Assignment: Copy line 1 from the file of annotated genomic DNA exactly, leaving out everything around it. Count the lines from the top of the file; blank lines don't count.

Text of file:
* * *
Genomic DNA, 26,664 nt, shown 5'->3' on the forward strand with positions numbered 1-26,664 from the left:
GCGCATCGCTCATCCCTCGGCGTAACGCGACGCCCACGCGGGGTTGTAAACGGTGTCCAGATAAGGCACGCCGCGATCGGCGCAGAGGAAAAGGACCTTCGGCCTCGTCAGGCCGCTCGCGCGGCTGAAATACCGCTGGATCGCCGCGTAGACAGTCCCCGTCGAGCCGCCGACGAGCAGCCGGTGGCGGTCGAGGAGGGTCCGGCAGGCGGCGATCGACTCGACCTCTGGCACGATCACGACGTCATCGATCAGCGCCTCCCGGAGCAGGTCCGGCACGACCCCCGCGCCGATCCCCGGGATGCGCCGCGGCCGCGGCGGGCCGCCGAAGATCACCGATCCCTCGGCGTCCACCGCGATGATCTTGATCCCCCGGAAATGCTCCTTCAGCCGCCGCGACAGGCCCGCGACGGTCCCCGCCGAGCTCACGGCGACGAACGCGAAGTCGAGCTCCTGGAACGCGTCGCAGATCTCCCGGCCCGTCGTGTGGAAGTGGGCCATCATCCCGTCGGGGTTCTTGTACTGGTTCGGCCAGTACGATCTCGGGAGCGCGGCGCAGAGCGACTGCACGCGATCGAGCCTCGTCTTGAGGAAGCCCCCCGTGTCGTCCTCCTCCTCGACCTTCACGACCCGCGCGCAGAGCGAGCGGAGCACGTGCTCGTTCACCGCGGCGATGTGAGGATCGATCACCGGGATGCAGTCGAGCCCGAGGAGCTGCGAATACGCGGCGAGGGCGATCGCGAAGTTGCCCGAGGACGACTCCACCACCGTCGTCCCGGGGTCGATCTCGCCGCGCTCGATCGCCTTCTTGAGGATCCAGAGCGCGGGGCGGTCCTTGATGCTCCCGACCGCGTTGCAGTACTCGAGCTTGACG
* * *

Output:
Genomic DNA, 26,664 nt, shown 5'->3' on the forward strand with positions numbered 1-26,664 from the left: